SEMrush and [MAWS 00:01:55] also has indicators that just don't, like with SEMrush, if just doesn't show, hey, Google's doing an algorithm update. MAWS calls this their, like, weather forecast or SEO forecast. But with SEMrush, they also show which industries are getting hit the hardest and how much impact there is for certain categories.
Eric: Yeah, and building on what Neil has said, if you look at Search Engine Roundtable, so this is RustyBrick's - that's the guy that runs it. So what he does when an algorithm update hits is he has an update that shows the different tools that Neil's talking about, so you have the MAWS one, you have the SEMrush one, and then there's a host of other tools.
So what you're looking for there is you're looking for correlation across the board to see if something really big actually happened and what he does is he actually summarizes the chatter across different forums, so it could be across the Black Hat forums, the White Hat forums as well, where people are complaining, right. Some people are like, dammit, I just lost 50% of my traffic overnight, and you could get a sense of where people are really at.
So you have the kind of qualitative feedback and the quantitative feedback and what you're gonna do from there is ... Neil was talking about some of the Black Hat sites, I mean, Wicked Fire is one of the Black Hat forums of Black Hat - I think it's Black Hat World or something like that? It's something like that. There's too many of them.
Neil: Yeah, Black Hat World.
Eric: Check those out. I think, you know, Neil and I, we might look at those every once in a while just to see what people are doing and try to figure out how to flip those tactics into a White Hat way, because those work.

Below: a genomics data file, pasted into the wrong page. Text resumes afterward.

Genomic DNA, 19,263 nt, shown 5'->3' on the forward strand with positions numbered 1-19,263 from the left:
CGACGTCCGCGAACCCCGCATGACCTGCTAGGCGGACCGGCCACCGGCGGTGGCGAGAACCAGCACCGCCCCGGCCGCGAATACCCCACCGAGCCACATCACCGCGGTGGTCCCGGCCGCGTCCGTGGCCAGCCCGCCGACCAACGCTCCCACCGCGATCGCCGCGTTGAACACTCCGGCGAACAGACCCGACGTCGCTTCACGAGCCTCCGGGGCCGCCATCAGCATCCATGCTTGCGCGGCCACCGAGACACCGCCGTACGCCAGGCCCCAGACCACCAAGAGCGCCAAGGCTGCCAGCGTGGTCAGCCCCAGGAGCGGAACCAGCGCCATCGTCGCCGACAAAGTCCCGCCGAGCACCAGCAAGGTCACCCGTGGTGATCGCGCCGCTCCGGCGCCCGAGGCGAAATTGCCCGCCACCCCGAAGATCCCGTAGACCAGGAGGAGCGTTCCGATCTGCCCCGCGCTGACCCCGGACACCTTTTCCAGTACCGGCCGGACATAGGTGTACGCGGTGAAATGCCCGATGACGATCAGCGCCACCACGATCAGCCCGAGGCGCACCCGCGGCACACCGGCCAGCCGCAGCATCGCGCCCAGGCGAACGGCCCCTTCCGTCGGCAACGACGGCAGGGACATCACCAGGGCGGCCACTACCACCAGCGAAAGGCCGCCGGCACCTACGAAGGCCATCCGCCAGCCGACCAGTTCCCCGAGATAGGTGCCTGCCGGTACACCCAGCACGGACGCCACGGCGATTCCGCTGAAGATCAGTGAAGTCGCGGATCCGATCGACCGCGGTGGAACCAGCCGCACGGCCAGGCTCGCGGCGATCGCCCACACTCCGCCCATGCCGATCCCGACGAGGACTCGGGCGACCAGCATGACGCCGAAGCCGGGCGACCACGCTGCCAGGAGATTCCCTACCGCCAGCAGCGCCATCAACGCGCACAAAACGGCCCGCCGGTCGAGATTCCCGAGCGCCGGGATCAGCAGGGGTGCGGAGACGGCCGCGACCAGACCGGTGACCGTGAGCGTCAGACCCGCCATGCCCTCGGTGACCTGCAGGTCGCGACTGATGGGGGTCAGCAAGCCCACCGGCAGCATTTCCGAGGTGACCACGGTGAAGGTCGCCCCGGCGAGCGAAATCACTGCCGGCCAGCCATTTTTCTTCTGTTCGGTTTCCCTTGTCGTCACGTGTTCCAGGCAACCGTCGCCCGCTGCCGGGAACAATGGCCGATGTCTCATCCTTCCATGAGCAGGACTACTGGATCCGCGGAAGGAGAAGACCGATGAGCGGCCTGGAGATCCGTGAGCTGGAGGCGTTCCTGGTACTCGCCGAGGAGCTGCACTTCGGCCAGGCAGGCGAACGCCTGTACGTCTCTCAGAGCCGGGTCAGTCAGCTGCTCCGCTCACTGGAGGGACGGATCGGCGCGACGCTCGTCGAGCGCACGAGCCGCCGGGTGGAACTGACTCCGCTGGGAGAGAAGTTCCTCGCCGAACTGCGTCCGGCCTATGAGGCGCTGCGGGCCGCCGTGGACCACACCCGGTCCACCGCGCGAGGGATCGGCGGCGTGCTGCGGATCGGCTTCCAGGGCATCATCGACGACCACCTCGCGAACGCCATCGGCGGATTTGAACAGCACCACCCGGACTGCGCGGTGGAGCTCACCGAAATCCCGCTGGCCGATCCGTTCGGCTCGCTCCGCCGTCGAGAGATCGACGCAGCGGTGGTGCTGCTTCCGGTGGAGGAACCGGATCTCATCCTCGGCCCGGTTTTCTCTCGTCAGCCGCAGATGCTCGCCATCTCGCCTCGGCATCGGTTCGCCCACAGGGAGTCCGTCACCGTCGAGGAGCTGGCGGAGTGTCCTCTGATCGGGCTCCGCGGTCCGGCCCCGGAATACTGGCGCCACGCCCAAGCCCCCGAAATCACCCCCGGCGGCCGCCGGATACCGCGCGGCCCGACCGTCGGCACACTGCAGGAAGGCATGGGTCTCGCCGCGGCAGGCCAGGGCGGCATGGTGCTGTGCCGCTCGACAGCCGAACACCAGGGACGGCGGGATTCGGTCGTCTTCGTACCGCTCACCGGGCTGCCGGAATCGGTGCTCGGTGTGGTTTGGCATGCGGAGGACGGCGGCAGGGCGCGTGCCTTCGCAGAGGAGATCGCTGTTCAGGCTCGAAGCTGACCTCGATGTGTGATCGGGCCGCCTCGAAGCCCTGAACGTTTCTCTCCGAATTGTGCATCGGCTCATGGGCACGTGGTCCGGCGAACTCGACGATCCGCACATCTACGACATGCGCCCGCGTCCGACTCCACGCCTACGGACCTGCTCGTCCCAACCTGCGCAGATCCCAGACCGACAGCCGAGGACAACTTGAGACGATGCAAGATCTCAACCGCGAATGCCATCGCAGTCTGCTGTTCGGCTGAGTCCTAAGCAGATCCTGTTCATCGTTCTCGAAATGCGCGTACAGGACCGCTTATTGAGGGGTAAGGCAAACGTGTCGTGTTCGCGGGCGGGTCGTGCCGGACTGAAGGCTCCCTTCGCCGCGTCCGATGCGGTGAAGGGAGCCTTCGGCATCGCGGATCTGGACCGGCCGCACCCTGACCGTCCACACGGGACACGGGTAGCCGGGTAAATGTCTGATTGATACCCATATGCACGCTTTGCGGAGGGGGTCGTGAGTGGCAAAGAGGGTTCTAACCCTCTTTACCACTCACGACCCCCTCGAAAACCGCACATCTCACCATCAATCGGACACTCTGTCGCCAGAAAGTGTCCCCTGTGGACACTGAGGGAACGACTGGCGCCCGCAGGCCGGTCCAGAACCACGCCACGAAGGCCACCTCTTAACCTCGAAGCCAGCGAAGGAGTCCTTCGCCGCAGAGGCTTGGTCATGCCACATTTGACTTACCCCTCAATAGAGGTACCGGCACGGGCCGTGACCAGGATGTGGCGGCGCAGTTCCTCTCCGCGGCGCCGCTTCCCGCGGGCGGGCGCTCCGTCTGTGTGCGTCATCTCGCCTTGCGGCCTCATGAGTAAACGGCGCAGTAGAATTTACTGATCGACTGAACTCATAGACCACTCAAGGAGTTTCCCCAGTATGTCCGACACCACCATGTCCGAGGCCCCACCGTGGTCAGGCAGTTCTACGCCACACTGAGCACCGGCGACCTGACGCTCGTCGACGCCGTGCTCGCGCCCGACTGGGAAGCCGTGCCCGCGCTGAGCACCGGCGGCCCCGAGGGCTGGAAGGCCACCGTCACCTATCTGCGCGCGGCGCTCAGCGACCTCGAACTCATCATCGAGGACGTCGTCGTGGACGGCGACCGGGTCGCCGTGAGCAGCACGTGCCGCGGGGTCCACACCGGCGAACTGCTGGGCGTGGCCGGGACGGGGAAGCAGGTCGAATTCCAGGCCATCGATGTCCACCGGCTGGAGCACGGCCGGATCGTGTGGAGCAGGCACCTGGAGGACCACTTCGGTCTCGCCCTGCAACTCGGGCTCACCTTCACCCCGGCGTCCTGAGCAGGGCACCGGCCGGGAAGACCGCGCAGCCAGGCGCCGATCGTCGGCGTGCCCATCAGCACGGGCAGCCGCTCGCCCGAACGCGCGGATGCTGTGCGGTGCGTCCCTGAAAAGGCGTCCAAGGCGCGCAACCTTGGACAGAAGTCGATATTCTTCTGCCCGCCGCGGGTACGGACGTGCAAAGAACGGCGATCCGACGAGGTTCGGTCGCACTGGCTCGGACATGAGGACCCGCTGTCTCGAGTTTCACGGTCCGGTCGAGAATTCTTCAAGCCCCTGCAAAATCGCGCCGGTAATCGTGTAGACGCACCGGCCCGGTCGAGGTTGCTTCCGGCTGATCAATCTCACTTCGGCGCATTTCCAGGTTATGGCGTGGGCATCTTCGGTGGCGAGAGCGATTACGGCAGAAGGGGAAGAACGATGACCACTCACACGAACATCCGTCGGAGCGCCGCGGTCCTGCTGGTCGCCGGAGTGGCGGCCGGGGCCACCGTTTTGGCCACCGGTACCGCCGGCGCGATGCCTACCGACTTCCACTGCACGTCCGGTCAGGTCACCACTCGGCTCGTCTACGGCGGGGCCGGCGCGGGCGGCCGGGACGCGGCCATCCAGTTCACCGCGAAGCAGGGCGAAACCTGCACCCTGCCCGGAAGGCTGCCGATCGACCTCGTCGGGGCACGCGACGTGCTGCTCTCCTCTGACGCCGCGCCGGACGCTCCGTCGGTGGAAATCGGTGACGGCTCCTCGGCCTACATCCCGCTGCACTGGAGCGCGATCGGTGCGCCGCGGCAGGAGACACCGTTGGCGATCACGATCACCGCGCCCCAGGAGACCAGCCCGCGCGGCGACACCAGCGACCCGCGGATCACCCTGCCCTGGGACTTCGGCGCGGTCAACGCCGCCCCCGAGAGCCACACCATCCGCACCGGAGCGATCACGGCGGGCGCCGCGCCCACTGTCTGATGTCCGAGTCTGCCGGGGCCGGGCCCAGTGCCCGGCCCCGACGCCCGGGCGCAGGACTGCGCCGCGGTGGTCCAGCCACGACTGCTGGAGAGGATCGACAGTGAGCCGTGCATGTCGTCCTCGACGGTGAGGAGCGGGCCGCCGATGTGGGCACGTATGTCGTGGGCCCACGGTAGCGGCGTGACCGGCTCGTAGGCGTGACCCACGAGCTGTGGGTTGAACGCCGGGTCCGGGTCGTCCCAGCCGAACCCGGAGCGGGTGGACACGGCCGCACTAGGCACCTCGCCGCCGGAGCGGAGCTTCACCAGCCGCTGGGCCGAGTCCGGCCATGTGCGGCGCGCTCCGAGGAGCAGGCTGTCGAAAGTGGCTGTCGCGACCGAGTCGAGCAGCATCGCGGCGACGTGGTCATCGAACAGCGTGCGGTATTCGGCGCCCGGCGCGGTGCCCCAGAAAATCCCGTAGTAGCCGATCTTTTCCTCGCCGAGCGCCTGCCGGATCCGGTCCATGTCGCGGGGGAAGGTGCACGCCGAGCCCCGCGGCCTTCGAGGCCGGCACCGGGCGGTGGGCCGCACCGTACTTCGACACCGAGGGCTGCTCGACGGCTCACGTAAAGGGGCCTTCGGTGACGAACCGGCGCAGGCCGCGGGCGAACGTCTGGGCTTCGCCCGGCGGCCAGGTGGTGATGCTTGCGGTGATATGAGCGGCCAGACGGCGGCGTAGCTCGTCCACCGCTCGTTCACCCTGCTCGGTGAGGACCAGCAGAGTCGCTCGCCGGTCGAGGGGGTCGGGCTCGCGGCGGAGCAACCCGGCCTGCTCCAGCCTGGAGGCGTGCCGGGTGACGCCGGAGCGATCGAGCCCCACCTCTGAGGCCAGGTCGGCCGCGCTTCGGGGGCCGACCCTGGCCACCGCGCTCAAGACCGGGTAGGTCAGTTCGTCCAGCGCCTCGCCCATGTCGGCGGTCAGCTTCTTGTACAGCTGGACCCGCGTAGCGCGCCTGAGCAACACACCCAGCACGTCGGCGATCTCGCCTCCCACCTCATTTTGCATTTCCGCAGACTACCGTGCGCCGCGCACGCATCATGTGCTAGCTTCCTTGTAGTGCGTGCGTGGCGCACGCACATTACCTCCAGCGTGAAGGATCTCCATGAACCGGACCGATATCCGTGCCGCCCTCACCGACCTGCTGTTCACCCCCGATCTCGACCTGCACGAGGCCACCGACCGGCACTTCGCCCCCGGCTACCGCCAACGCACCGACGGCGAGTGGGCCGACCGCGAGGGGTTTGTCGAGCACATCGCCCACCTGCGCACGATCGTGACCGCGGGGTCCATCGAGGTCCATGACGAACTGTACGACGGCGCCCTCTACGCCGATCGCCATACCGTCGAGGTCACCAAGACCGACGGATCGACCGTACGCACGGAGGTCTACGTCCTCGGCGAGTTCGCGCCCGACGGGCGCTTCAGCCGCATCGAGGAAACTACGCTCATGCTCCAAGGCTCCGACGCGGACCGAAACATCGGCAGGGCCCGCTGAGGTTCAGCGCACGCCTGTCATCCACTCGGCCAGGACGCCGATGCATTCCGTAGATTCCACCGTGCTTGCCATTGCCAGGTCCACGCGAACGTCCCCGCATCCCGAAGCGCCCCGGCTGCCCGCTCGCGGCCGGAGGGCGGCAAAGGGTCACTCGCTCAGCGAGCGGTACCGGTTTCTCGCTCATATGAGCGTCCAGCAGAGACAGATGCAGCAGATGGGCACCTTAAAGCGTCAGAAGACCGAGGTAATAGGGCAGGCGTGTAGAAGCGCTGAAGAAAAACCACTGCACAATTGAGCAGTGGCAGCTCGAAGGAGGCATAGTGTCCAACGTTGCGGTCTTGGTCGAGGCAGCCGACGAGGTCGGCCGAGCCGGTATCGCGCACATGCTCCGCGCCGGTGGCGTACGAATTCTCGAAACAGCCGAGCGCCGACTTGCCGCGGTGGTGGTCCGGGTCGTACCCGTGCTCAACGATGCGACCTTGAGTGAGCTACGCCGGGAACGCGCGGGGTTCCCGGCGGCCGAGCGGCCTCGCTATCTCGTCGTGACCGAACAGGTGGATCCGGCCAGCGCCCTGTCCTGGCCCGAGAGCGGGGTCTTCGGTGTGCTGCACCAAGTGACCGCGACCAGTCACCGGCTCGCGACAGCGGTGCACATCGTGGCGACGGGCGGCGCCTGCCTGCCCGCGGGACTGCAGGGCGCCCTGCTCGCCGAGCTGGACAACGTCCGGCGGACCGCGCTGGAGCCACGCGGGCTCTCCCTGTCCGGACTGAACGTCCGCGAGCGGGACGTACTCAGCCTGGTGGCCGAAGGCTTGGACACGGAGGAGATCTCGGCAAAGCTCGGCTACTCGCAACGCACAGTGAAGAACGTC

And the other thing I'll say is what's happened to me in the past when traffic has dropped is, well, I remember a couple years ago, I think traffic dropped from, like - I don't know - 40k to, you know, 25 or 20k or so, so I lost a lot of traffic. This is for one of the sites. And, from there, I mean, what we just kept doing is we continued to do the things we're talking about: we monitored, made changes, made sure the site load speed was good, the user experience was good, but we just kept producing more and more. We blunt-forced it with content and then we just kept building more links.
We did things the right way and eventually things picked up over time and we got our traffic back and it just kept scaling from there. Now, again, you have to be proactive. Look at these things and make sure you're doing things according to Google's guidelines, but then, you know, at the end of the day, you control what you can control. So what you can control is your content output, your link output. And then also what you can control is, well, in the long-term, you want to make sure that you're thinking ahead, you're diversifying, so if you look at what Neil's doing right now, he's not just doing content marketing for blog posts anymore. He is doing content marketing through audio, content marketing through video as well and we're trying to hit different channels. We're trying to hit different audio channels too.
Diversify, figure out how to nail one part of it first. Once you get it going, don't put all your eggs in one basket because if Google or Facebook or whoever decides to shut things down, algorithm update hits, you might lose half your business and that might mean lay-offs or that might mean things that are worse.